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Return on Equity: For Barclays and Equity bank, our ROE forecasts are in the mid-cycle. However, for Cooperative and KCB, we are at the peak of the cycle range. For Stanchart we are at the trough, suggesting potential room for expansion, but loan growth could constrain it. Conclusion on Kenyan banks: With a low-end through the cycle credit cost ratio, but an ROE that is at the 5-year peak, Cooperative Bank shows significant risks. An increase in the credit costs will significantly limit expansion in the ROE, with the ROE at the high-end of the cycle already. The risk of a more robust credit growth than we anticipated is meaningful given Kenyas macropicture and the Banks recent loan-book growth. Equity Banks high credit costs relative to the recent 5-year history, and yet a mid-cycle ROE could provide some upside should system credit cost remain benign. (see Fig 3 - Fig 5).
Fig 2: Credit growth remains strong despite rising rates. System interest spread is still healthy.
35% Domestic credit growth 30% 15.0% 25% 20% 13.0% 15% 10% 5% 9.0% 0% -5% -10% -15%
Jul-97 Jul-98 Jul-99 Jul-00 Jul-01 Jul-02 Jul-03 Jul-04 Jul-05 Jul-06 Jul-07 Jul-08 Jul-09 Jul-10 Jan-97 Jan-98 Jan-99 Jan-00 Jan-01 Jan-02 Jan-03 Jan-04 Jan-05 Jan-06 Jan-07 Jan-08 Jan-09 Jan-10 Jan-11 Jul-11

Lending rate


Av. Lending rate less Av.deposit rate



Jan-97 Jan-98 Jan-99 Jan-00 Jan-01 Jan-02 Jan-03 Jan-04 Jan-05 Jan-06 Jan-07 Jan-08 Jan-09 Jan-10 Jan-11 Jul-97 Jul-98 Jul-99 Jul-00 Jul-01 Jul-02 Jul-03 Jul-04 Jul-05 Jul-06 Jul-07 Jul-08 Jul-09 Jul-10 Jul-11

Source: Central Bank of Kenya, Legae Calculations

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Fig 3: Loan growth - Our assumptions are generally on the lower range of the 5-yr cycle
Barclays 42.5% -13.5% 14.8% Cooperative 39.1% 17.7% 23.0%
3-yr forecast 100%

High Low 3-yr forecast


Equity 102.4% 23.5% 20.8%

KCB 45.5% 20.8% 22.6%

StanChart 30.9% 6.4% 24.6%






-20% Barclays Cooperative Equity KCB StanChart

Source: Company reports, Legae Calculations Fig 4: Credit costs Cooperative and StanChart are on the low end of the range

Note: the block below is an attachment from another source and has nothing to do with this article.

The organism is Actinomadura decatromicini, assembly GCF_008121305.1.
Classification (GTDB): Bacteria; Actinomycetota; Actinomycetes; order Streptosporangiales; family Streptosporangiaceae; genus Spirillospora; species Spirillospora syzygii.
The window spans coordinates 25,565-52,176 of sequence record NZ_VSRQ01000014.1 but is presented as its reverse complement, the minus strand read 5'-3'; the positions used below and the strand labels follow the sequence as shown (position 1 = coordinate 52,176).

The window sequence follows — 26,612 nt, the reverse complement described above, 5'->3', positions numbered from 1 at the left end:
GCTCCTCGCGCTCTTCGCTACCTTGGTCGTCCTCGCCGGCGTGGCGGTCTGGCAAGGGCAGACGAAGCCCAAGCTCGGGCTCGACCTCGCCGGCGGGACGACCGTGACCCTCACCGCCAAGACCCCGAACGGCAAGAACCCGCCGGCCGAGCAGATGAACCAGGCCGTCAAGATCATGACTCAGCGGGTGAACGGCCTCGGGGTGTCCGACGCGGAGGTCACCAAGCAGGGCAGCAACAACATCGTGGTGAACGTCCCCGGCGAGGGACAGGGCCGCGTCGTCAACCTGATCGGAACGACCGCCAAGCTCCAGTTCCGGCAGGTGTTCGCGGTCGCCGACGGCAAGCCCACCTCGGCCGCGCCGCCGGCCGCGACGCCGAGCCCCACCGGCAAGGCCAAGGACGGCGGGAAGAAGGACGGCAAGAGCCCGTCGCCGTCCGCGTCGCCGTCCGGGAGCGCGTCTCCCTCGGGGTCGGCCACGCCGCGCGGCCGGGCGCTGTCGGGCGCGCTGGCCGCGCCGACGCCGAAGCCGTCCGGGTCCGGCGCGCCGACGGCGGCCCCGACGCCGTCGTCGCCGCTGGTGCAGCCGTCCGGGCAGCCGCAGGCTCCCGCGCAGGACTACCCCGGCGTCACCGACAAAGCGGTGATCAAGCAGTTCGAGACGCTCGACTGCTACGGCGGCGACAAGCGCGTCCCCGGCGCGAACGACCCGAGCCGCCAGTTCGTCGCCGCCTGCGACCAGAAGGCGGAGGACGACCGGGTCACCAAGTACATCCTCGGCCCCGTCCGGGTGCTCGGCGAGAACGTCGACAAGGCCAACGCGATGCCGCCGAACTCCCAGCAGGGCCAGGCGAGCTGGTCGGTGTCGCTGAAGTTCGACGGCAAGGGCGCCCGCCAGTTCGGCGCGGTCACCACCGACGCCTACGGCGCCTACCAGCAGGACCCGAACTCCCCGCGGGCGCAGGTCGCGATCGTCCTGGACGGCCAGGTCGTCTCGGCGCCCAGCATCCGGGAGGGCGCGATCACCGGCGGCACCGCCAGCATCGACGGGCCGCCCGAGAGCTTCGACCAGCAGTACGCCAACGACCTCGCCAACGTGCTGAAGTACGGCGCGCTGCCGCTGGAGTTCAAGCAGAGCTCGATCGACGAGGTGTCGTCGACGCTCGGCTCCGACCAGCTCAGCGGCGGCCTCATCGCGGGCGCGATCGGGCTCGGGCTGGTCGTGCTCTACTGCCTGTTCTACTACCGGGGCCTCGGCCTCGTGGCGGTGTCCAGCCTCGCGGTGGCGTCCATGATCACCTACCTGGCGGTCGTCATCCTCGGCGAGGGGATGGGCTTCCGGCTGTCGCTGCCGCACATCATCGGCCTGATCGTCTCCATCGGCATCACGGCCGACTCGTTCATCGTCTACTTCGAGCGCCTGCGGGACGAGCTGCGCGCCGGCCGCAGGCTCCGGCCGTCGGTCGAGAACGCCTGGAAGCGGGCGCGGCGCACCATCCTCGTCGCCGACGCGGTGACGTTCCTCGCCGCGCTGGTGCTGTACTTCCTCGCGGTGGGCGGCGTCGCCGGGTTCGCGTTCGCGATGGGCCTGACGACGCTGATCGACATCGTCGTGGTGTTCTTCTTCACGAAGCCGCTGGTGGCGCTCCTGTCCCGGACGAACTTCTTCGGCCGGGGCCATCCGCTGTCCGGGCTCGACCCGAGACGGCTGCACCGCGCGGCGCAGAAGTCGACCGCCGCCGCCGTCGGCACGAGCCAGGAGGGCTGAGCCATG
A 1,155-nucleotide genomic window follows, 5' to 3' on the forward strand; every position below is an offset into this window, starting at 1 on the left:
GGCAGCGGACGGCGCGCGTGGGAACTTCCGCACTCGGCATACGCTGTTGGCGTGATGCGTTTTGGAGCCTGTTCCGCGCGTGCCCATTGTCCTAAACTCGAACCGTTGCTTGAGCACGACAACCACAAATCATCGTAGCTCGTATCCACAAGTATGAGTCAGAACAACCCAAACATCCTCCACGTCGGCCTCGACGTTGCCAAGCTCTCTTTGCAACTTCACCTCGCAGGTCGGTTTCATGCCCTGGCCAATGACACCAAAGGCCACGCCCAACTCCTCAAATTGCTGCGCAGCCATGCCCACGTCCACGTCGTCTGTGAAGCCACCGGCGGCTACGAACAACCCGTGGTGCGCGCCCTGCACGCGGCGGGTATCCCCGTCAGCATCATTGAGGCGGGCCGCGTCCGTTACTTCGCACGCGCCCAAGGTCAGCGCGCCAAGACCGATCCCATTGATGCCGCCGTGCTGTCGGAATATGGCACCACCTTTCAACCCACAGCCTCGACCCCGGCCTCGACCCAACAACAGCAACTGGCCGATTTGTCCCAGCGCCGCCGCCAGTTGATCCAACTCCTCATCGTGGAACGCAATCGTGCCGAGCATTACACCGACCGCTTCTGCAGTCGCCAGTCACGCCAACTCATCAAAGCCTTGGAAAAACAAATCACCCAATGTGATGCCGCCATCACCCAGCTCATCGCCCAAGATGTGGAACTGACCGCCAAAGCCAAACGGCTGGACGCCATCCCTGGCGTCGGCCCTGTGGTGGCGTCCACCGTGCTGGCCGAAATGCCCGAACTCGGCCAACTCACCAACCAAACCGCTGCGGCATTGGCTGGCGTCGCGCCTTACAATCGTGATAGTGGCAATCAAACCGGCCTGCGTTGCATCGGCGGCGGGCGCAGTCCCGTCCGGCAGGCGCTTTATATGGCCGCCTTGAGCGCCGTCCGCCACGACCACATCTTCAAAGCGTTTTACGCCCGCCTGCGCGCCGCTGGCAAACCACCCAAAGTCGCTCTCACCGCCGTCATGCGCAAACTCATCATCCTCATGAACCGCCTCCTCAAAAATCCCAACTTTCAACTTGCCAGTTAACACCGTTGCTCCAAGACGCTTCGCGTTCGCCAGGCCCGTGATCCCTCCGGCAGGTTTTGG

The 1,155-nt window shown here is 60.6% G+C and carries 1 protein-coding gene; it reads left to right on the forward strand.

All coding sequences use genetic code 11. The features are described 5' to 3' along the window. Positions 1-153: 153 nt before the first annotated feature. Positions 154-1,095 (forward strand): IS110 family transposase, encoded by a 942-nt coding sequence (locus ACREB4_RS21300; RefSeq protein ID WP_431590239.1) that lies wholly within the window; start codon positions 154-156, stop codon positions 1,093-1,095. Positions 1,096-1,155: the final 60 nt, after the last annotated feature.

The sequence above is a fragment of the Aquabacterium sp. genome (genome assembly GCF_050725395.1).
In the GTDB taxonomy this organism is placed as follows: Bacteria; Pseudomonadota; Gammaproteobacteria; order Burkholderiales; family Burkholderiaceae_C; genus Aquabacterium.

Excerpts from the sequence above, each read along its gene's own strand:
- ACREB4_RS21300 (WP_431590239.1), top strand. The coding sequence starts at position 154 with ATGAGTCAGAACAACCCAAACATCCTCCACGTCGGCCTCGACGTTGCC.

Barclays 0.5% 1.4% 1.0% Cooperative 5.0% 0.8% 1.2% Equity -0.1% 2.4% 2.2% KCB 0.6% 1.5% 1.2% StanChart 0.5% 1.4% 0.9%

Low High 3-yr forecast


3-yr forecast

5.0% Concerns for Coop and Stanchart as our forecasts are at the low-end of their 5-yr cycle





0.0% Barclays -1.0% Cooperative Equity KCB StanChart

Source: Company reports, Legae Calculations

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Fig 5: ROE Cooperative and KCB are above their mid-cycle levels, Barclays and Equity are at their mid-cycle level while StanChart is at the bottom end of the range

High Low 3-yr forecast

40.0% 35.0% 30.0% 25.0% 20.0% 15.0% 10.0% 5.0% 0.0% Barclays

Barclays 33.7% 25.2% 28.5%

Cooperative 22.6% 16.6% 22.7%

Equity 34.2% 12.7% 25.1%

KCB 22.5% 18.1% 21.7%

StanChart 33.8% 26.0% 26.7%

3-yr forecast

Concerns for Coop and KCB as our ROE forecasts are at the top-end of the 5-yr cycle





Source: Company reports, Legae Calculations

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2. Nigeria: Bet noir but ROEs should recover to above mid-cycle level
In Nigeria, bank shares continue to be the poison of the stock market. The negative sentiment continues, with significant share price declines on a YTD basis (see section 3). Earlier on we had increased our rates of required return for all our Nigerian banks in order to capture the negative sentiment. We maintain that stance although a contraction in CoEs could be a meaningful upside risk to valuations in our forecasting period. We remain constructive on a medium- to long-term basis as we expect regulatory risks to continue to reduce. We concede that on the short-term, market risk remains significant. Loan growth: All our Nigerian banks loan growth rates are below their mid-cycle levels. We are not concerned though as we have noticed a great amount of atonement from bank managers. The growth rates are also still high in absolute terms (an average of 26% in the next 3 years) despite being inferior when compared to the 5-year cycle peaks. Credit costs: Access Banks credit cost forecast is at the trough when compared to its 5-year cycle. Diamond bank, while not at the peak, remains above the mid-cycle level while First Bank, GT Bank, UBA and Zenith ratios remain below mid-cycle level. Return on Equity: We are concerned by GT Bank and Zenith Banks ROEs that are at the peak of the recent 5-year cycle. This could limit further expansion in the ROEs, particularly given the soft global economic outlook. The peaking ROEs also point to substantial improvements to the banks operating conditions/environments which may not be necessarily accurate. Access Bank, First bank and UBA have ROEs that are generally in line with the mid-cycle level. Conclusion on Nigerian banks: GT Banks low-end credit cost yet the ROE is at the high-end of its 5-year cycles creates some risks to valuation (i.e. elevated downside risks to the ROE should credit conditions worsen). Access Banks credit cost is also on the low-end of the range with a mid-cycle ROE. On the other hand, Diamond Banks low-end ROE could benefit from improvements in the credit cost ratio which is still higher than its mid-cycle level. Zenith Banks ROE is at the peak of the cycle, but the mid-cycle rather than low-end level credit cost is supportive. First banks credit cost is slightly below mid-cycle, pushing the ROE slightly above mid-cycle. (see Fig 6 - Fig 8).